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Tribune Co. executive suspended over companywide e-mail

Lee Abrams, the media conglomerate's chief innovation officer, sent a memo that linked to a video that included female nudity.

October 13, 2010|By Phil Rosenthal and Michael Oneal

Tribune Co. chief innovation officer Lee Abrams has been placed on indefinite suspension without pay pending review of a companywide memo he sent to staff Monday that spurred a rash of employee complaints.

Abrams apologized Tuesday "to everyone who was offended" by the e-mail, which included a link to a video labeled "Sluts" that included female nudity. The incident occurred less than a week after a New York Times story that characterized Tribune management as fostering a sexist "frat house" atmosphere.

"Lee recognizes that the video was in extremely bad taste and that it offended employees," Tribune Chief Executive Randy Michaels said in a memo announcing the suspension. Abrams "has also apologized publicly. He reiterated those feelings again to me privately today. But, this is the kind of serious mistake that can't be tolerated; we intend to address it promptly and forcefully."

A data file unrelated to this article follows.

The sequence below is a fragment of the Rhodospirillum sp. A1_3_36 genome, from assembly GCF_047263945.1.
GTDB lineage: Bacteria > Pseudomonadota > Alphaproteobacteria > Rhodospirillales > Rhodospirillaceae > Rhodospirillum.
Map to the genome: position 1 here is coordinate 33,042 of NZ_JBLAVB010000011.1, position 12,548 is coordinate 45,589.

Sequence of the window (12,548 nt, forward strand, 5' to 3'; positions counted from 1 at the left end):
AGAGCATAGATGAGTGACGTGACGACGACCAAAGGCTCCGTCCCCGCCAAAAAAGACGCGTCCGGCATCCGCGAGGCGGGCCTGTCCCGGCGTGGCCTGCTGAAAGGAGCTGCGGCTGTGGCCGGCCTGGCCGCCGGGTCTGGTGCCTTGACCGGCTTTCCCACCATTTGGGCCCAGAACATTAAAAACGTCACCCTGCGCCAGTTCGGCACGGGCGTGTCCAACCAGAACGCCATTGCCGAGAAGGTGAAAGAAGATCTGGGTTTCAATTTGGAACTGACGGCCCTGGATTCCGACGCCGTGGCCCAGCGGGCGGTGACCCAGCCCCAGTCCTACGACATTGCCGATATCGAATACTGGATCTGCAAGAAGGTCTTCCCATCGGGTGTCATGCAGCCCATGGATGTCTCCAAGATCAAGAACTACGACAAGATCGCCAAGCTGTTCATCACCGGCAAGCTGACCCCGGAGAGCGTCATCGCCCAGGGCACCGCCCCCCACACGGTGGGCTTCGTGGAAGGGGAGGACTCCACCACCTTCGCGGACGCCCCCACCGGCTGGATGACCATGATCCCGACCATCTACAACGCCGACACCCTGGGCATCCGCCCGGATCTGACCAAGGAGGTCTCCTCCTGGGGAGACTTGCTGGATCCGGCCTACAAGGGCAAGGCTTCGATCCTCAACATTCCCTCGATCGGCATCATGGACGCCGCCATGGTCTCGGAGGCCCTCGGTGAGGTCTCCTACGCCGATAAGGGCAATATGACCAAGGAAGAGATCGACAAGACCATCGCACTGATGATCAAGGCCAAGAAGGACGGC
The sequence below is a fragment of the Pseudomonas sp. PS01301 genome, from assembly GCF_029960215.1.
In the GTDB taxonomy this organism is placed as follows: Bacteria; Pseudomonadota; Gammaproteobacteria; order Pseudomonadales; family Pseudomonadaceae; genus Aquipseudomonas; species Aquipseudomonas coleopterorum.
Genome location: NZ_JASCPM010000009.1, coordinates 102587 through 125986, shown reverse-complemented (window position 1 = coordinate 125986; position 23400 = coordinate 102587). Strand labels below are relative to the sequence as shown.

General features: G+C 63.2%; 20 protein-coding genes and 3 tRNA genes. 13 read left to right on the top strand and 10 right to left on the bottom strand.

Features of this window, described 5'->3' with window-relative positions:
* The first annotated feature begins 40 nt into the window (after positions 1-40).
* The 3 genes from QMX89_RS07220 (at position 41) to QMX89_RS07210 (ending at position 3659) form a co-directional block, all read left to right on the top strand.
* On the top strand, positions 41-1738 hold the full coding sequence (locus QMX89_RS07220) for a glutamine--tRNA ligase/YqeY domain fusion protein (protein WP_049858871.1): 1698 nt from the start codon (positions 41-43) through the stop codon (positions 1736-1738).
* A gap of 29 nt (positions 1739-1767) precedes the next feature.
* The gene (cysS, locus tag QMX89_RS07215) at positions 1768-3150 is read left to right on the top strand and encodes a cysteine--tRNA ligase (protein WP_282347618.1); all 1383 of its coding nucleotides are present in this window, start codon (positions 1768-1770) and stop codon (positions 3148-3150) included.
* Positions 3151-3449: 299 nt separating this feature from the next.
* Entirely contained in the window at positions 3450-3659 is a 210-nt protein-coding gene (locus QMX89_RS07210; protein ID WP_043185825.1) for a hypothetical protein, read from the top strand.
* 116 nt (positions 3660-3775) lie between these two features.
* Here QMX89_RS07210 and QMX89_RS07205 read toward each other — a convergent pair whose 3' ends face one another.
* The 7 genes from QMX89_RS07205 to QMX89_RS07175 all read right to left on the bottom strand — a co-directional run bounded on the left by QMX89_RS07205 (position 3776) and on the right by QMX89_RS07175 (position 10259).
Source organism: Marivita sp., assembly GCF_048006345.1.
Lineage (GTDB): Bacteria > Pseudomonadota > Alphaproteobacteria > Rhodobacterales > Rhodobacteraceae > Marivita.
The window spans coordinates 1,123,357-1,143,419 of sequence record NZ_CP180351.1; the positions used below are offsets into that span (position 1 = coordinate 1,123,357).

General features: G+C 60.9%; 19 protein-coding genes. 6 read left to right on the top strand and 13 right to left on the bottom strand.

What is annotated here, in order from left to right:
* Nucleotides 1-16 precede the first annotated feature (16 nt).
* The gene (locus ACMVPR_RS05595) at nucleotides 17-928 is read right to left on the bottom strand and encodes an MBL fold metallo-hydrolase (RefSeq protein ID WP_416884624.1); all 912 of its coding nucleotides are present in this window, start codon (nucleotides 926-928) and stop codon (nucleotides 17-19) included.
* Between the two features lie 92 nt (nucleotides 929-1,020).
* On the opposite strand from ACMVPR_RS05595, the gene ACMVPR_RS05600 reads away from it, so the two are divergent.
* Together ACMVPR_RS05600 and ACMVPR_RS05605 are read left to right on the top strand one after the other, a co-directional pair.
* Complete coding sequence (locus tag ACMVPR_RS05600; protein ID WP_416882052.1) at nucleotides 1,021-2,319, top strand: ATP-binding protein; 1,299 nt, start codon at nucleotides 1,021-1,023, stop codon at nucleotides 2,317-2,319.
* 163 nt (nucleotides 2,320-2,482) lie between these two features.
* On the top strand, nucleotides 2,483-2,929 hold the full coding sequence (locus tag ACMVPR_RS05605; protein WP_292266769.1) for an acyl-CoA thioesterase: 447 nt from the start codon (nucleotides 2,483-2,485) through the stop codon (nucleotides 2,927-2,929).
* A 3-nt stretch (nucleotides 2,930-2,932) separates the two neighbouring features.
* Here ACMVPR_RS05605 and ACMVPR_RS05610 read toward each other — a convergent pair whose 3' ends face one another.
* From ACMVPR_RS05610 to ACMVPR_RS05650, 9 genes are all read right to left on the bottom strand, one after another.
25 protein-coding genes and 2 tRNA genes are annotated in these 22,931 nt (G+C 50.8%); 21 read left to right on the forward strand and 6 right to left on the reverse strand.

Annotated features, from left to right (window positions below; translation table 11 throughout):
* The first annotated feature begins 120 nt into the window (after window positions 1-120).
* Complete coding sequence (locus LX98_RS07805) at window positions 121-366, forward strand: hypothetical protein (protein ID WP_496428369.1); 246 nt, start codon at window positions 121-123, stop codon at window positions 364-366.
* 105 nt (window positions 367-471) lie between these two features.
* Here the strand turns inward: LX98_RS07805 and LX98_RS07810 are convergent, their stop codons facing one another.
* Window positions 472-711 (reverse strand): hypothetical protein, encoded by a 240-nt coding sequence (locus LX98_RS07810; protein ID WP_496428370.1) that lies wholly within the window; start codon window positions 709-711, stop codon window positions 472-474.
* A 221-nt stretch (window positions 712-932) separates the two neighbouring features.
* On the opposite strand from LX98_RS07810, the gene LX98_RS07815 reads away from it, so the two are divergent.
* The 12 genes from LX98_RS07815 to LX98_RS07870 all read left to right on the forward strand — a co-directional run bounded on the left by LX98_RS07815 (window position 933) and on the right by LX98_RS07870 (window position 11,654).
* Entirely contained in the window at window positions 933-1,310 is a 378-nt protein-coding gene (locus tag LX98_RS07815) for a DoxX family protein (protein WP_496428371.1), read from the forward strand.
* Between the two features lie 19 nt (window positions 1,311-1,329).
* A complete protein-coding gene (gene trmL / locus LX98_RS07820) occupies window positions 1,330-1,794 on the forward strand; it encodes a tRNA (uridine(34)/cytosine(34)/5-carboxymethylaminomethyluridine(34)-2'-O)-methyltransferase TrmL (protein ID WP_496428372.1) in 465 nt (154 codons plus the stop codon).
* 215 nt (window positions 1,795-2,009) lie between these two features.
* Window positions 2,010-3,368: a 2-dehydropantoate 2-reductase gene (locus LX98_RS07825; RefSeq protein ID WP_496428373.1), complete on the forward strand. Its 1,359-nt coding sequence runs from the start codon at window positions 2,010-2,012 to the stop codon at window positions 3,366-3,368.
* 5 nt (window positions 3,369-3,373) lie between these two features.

Abrams may face additional disciplinary action, Michaels said.

Chicago-based Tribune owns the Los Angeles Times, KTLA-TV Channel 5, the Chicago Tribune and other media outlets.

Abrams, 58, came to Tribune after a decade with XM Satellite Radio Holdings Inc. (which has merged with former rival Sirius Satellite Radio Inc.), where he served as chief creative officer.

Also Wednesday, U.S. Bankruptcy Judge Kevin Carey extended the filing deadlines in Tribune Co.'s bankruptcy case to give rival creditor groups more time to propose alternative restructuring plans.

The move will push the first disclosure hearing on those plans into late November and guarantees that the all-important confirmation hearings in the case won't be held until sometime next year.

Carey had earlier given Tribune and its various creditor constituencies until Friday to file any restructuring plans. But junior creditors asked that a company-sponsored plan negotiated earlier this week be filed first and that they be given two extra weeks to decide whether to file competing plans.

Rosenthal and Oneal write for the Chicago Tribune.

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